From chemistry to costumes, Jane Reichard finds a common thread in science and art

After earning a degree in biochemistry as an undergraduate, graduate student Jane Reichard pursued her passion for costume production at Carolina, where she has been bringing a scientific eye to costume creation.

Jane Reichard adjusts a dress on a model.
Photo by Ilich Mejía

Many students start their college careers full of clarity. The same was true for UNC-Chapel Hill graduate student Jane Reichard when she arrived at Berry College in Georgia for her undergraduate degree in biochemistry in 2011.

She was already smitten with everything science: the opportunities for innovation, the mental conditioning of punching through problems, the interplay of systems and elements in nature and the body. The Charlotte native thought she might follow in her brother Jeff’s footsteps and come to Carolina after college for pharmacy school.

It’s not that Berry College changed her mind about science — or her desire to continue the Tar Heel tradition — as much as it transformed how she saw the scientific world.

When her work-study assignment at Berry College placed her not before a microscope, but in front of a bobbing needle of a Pfaff home sewing machine in the theatre department, she surprised herself by being a quick study. She’d known how to mend a button – but that was it.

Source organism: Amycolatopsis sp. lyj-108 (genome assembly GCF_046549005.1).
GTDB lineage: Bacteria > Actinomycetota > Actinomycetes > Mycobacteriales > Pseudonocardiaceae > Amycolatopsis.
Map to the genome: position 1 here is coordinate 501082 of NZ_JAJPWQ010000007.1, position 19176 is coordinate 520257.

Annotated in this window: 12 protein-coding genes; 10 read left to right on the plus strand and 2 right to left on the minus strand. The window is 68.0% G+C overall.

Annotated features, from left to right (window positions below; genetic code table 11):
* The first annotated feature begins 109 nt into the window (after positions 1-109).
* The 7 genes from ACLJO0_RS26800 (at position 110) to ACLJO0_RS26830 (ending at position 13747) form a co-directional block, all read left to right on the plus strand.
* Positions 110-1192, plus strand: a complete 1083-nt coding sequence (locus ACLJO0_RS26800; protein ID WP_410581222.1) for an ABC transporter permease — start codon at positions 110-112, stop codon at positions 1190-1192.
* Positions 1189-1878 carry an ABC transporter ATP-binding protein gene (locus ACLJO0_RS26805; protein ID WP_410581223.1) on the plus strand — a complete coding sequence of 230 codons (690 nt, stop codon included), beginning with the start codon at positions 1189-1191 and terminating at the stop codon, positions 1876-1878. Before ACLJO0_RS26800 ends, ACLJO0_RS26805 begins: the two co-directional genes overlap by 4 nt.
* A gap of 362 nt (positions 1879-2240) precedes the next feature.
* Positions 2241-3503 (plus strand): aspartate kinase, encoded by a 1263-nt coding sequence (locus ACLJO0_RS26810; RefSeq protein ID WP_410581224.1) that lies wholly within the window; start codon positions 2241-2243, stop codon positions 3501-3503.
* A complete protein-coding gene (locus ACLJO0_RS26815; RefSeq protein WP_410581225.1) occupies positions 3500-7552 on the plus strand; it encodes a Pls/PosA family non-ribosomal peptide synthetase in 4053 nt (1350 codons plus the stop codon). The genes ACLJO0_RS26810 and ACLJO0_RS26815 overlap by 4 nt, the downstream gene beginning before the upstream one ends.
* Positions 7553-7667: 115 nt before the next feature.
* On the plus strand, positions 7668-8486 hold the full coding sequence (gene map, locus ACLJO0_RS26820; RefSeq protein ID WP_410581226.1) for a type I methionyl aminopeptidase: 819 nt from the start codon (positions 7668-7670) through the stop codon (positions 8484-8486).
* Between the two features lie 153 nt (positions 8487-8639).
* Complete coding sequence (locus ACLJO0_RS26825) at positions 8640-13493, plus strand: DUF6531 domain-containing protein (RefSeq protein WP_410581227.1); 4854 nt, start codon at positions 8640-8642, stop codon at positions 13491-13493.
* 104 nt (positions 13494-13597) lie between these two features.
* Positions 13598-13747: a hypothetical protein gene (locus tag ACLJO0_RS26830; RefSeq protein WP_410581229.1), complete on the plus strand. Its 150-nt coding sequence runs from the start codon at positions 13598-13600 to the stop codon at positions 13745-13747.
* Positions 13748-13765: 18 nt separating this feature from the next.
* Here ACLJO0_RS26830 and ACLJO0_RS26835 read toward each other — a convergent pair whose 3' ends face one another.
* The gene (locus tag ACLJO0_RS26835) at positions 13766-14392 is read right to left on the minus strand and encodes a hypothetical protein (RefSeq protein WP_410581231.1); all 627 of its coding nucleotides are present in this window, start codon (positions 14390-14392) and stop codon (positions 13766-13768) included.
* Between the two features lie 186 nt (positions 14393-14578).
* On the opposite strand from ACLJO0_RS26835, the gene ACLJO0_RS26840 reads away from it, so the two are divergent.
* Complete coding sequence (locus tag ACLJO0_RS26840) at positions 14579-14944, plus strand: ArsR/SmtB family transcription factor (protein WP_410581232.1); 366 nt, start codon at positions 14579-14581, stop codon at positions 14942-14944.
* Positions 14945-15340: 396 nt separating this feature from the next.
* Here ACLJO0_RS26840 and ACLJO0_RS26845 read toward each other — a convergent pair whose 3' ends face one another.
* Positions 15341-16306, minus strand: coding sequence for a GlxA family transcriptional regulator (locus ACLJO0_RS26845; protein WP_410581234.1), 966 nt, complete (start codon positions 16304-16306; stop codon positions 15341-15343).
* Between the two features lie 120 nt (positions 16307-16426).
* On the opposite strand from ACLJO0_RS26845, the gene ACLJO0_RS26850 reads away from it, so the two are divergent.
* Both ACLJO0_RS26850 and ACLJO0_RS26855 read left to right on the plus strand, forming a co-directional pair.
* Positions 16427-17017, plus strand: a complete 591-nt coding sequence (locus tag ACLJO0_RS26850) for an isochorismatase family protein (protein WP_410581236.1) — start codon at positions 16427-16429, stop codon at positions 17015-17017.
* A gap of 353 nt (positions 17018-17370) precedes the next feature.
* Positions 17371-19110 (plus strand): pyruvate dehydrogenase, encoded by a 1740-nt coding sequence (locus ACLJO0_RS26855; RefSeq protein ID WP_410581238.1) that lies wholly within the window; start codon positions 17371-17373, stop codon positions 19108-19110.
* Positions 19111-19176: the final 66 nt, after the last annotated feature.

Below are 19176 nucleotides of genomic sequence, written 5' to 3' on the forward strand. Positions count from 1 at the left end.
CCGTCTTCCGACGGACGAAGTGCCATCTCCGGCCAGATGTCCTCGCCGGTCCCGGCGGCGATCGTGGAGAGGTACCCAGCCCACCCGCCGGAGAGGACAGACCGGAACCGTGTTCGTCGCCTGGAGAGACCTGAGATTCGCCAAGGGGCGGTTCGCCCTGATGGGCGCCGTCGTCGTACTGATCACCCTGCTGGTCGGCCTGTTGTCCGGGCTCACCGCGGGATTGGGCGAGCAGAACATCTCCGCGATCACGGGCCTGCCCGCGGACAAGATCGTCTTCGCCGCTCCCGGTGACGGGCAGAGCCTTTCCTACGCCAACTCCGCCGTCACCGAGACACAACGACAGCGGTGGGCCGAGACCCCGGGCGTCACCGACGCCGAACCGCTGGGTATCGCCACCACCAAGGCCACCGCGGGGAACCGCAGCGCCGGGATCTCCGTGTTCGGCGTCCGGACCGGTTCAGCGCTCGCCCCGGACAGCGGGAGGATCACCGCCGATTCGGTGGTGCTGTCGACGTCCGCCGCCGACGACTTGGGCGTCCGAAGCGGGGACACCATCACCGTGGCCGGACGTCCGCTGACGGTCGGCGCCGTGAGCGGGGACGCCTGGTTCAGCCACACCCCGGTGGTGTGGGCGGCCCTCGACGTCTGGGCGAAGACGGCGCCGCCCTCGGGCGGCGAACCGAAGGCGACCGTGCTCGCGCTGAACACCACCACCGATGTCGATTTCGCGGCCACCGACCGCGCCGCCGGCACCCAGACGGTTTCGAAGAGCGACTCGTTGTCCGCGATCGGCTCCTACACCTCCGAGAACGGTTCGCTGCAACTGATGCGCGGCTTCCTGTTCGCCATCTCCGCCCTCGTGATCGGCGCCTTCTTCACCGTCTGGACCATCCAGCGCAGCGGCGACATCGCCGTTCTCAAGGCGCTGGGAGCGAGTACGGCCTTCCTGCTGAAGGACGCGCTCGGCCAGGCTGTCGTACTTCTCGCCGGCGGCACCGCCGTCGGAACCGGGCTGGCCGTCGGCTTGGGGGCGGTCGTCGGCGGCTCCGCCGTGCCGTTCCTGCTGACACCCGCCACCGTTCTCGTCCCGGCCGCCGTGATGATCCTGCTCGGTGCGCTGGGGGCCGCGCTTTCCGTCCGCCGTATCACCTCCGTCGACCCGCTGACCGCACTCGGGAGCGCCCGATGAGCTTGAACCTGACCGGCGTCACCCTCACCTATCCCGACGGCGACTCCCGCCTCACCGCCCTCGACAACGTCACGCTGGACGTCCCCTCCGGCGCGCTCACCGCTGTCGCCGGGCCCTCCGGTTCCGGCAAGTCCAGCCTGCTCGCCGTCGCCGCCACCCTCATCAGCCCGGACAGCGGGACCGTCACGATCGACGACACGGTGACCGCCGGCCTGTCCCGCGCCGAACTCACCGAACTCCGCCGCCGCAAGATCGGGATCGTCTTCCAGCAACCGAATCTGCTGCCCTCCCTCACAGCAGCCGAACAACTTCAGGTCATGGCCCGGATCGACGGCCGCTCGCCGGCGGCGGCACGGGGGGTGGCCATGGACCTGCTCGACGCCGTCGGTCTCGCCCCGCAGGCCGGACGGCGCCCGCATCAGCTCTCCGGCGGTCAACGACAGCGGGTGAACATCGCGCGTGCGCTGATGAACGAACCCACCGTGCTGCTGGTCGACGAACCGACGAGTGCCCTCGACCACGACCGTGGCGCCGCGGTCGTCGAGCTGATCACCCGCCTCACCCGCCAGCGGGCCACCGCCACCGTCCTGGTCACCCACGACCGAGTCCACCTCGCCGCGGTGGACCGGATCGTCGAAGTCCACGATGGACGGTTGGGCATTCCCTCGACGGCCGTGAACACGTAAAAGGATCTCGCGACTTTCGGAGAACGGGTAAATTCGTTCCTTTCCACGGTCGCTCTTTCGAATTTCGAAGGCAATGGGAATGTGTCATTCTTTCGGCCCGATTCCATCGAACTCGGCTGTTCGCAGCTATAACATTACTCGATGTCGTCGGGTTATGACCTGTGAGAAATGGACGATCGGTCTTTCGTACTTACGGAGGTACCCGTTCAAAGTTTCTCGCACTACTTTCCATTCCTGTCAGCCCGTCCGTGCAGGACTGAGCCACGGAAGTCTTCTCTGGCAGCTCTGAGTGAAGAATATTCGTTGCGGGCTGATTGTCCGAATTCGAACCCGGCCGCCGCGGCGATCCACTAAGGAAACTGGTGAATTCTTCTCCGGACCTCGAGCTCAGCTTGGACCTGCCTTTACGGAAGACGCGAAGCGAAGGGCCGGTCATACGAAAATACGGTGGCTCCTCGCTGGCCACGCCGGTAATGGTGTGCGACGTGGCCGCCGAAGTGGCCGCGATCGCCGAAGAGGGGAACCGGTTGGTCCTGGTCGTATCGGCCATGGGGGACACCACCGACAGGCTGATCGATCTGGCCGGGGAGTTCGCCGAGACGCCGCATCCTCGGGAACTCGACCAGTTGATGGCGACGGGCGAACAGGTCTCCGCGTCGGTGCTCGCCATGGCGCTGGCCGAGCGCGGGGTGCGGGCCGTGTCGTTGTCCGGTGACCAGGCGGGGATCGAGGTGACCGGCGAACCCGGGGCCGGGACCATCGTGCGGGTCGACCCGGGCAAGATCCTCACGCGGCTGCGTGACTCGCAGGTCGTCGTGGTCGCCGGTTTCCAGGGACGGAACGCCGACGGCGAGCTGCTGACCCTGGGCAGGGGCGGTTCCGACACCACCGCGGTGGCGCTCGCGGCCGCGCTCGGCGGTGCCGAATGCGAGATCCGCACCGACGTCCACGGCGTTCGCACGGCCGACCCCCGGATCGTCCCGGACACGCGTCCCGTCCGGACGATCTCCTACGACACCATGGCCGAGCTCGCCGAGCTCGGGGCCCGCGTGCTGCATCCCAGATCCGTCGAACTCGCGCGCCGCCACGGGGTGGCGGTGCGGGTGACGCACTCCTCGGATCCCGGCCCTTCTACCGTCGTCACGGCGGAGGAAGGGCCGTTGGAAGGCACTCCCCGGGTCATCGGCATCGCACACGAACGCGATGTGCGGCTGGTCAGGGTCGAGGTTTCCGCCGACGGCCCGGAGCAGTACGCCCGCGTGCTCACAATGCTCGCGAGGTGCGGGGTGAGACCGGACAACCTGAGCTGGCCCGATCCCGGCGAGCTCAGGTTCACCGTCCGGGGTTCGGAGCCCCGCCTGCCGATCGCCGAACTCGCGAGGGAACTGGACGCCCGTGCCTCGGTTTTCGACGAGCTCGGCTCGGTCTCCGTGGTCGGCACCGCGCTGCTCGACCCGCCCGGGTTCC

“As I learned to sew, the projects they let me help with became more and more complex, and I had a knack for it that I never knew. If you think of the costume designer as an architect, the costume producer is the engineer,” she said. “I was that engineer.”

In learning to work the material and designs she was given into part of the magic that others would see on a stage, she found herself considering the common threads in art and science, and how one influences the other.

“So often, sewing is about solving problems. You have to break down the design into its core elements and make discoveries as you work: maybe the stitch length is off, or the machine needs a different needle. You drape a costume, and it doesn’t hang on an actor the way you want it to, what went wrong? There’s a lot of experimenting and revising. Chemistry teaches you how different elements can work together – that helps you see sewing differently. If you’ve studied math, you have a good concept of pattern drafting.”

Reichard graduates this spring with an MFA in costume production from Carolina’s dramatic art department, having draped, stitched, crafted and constructed costumes for regional theatres across the country, including the Santa Fe Opera, Milwaukee Repertory Theater, the Glimmerglass Festival in Cooperstown, New York, and Playmakers Repertory Company at Carolina.

Reichard has found an equally good fit with teaching and mentoring undergraduate students, as well as serving in leadership roles with Carolina’s Graduate and Professional Student Federation.

Watching other students find the surprises along their sometimes set-in-stone paths and challenging them to see where their interests can take them has been a fulfilling part of her time at Carolina’s classrooms, makerspaces and costume shops.

“It’s something I always tell my students now: getting a well-rounded education and being curious about everything around you only enhances you as a person.”